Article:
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High school course leads to careers with NASA
Over the last few years, the National Aeronautics and Space Administration has embarked on new efforts to seek out skilled and driven youth to fill some of the world's most important science and engineering jobs. One branch of this effort is a high school science course called Earth Systems Science Research (ESSR). Recently completing its third year, this program has already led some students to internships and jobs, and rekindling an interest in science for others.

Suggested by NASA, the ESSR course began as a collaboration between school systems in Carroll and Frederick County, Md. A group of teachers and NASA representatives worked together to create a unique curriculum involving nine weeks of independent student research, culminating in a symposium at Goddard Space Flight Center in Greenbelt, Md., where students present their findings to some of the world’s leading scientists.

The forerunner of this program has been Catoctin High School in northern Frederick County.

"Students get to interact with scientists, with engineers, computer visualization experts, and get to see the people that are doing it," said Lisa Bruck, Catoctin’s ESSR teacher, discussing the field trip to Goddard. "I think that’s a great experience for them."

The visits to Goddard have proven to be a life-altering experience for some students year after year. After the first symposium, one student was offered an internship involving MODIS, an Earth imaging satellite instrument. Because of a statistical discovery she made during that time, she was even listed on a research paper as a contributor. In other years, two students have received 6-week paid internships at Goddard, and several others have job shadowed or requested information about other employment opportunities.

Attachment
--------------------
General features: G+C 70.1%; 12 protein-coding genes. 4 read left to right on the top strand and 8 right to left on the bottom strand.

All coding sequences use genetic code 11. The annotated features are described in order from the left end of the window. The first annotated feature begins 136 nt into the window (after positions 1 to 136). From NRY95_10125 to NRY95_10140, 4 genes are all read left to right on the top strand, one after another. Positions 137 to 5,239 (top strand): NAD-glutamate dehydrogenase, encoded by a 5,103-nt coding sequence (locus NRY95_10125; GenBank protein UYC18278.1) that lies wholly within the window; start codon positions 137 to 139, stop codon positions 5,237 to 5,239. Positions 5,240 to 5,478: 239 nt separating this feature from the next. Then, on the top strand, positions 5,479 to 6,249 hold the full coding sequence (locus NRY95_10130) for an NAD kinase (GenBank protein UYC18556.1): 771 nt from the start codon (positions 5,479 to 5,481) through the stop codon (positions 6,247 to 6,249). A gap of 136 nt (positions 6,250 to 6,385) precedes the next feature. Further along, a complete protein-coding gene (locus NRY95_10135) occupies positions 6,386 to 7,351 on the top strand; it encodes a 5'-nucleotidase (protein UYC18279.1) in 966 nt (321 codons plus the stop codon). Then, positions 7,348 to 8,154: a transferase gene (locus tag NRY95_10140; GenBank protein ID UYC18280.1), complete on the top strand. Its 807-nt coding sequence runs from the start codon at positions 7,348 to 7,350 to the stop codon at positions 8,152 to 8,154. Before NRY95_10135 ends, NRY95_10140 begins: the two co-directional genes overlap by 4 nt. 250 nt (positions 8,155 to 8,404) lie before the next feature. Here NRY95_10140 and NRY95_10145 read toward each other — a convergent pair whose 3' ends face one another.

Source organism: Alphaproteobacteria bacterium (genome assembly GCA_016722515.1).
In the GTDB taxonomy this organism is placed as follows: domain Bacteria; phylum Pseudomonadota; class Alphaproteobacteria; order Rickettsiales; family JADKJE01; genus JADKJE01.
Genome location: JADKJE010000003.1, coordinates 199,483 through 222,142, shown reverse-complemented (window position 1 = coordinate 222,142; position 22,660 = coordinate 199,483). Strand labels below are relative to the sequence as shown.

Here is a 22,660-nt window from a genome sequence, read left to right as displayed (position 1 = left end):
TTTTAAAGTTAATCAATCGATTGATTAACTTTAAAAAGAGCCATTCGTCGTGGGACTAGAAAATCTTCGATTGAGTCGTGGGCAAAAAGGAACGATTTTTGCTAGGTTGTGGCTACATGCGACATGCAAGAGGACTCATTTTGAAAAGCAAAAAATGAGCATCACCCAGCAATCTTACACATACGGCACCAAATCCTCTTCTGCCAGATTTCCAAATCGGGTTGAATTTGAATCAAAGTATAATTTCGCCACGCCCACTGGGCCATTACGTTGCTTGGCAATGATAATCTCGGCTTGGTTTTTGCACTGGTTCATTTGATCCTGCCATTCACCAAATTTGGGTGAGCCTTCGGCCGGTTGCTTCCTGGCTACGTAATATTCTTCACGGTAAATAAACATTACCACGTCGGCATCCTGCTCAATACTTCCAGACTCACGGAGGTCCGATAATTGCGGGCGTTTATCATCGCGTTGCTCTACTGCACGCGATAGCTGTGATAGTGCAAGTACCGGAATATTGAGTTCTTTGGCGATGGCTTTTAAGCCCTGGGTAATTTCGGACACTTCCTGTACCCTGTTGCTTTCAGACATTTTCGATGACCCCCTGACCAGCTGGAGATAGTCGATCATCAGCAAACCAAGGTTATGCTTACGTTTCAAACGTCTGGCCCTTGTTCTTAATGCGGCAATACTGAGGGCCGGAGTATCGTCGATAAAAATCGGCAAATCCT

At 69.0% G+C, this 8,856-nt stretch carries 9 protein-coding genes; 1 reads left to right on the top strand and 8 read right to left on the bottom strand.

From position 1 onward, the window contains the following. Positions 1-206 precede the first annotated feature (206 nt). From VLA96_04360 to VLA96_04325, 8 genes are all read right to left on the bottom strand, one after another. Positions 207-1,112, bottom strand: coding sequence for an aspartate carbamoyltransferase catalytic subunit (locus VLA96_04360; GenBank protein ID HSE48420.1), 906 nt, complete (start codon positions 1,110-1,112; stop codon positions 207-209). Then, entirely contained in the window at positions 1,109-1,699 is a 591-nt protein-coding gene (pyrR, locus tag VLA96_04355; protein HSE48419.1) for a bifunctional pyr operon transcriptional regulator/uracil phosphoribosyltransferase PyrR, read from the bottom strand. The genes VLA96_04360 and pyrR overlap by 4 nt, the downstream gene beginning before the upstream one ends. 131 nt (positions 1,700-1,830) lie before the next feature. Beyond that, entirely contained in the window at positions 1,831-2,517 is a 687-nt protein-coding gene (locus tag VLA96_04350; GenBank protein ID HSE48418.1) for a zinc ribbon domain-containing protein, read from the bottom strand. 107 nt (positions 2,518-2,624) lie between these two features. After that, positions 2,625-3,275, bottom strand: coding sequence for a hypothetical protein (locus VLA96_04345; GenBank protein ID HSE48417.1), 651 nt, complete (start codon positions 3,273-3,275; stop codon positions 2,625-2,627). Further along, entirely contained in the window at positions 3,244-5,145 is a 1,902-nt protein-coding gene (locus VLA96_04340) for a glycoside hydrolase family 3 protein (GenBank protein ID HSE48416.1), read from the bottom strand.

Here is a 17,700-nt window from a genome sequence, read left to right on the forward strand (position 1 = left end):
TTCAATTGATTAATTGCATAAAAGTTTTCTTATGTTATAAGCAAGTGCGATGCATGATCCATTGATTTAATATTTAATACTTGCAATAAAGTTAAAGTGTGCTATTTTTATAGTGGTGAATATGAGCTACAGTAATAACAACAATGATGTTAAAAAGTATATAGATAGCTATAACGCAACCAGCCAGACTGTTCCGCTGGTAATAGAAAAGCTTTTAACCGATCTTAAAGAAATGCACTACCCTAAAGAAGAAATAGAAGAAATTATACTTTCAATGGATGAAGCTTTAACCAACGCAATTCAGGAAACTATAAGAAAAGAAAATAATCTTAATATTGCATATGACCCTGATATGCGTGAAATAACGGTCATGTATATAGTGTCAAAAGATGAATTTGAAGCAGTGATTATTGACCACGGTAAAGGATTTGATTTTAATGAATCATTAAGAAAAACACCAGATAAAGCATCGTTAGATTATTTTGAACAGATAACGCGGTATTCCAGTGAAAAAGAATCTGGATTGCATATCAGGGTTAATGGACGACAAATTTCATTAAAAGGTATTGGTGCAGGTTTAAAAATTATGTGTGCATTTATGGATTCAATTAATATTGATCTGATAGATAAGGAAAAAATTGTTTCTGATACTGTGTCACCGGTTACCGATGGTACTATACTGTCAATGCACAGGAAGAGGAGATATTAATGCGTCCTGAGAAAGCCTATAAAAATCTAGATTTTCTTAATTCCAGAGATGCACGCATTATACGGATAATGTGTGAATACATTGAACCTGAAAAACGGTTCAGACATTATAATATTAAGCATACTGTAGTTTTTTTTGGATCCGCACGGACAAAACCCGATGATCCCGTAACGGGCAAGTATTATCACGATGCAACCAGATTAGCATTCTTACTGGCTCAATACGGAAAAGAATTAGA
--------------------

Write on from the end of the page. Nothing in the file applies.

One of the students who did not take an internship with NASA still benefited from his research background in the ESSR course. As a freshman in college, a professor heard about his experience in the class and offered him a job during winter break. That background helped him get his foot in the door, and this summer he will be working in Montana for the National Science Foundation.

Although not obvious, ESSR has had an impact on most of the students who have taken it.

"Some have rethought what they may want to do because of the experience of the class," Bruck said. "Something sparked; something was of interest to them they didn’t even know existed before going through the course."

What makes the course so effective is its unique curriculum. The first nine weeks are spent giving students a broad introduction to the Earth’s systems, or spheres, including the atmosphere, geosphere, hydrosphere, biosphere, cryosphere, and the Sun-Earth connection. In the second nine weeks, each student chooses a research project, usually involving an investigation between phenomena occurring in two different spheres, such as hurricanes and disease outbreaks, and then seeks any possible correlation between the two by searching online databases, sharing information, and occasionally even contacting scientists by phone or email. Through this process, students not only learn about the connections between Earth’s systems, but also how to analyze data and how to ask the right questions and refine searches to find that data in the first place.

Plans for the future of the ESSR course include expanding it to more high schools, putting more emphasis on space science, and creating ESSR 2, where students who struggled with the time constraints of the first class can have a full eighteen weeks to create an in-depth research project.

NASA also hopes to recruit more talented youth by offering remote internships, where students who are too far away to commute to Goddard can crunch numbers or perform other tasks from home or school.

Many students who have taken the Earth Systems Science Research course cite it as one of their favorite experiences in high school. Through continued support this program shows great promise to educate and inspire students of all backgrounds and interests, including the next generation of NASA scientists and engineers.

Scott Zuke
NASA Goddard Space Flight Center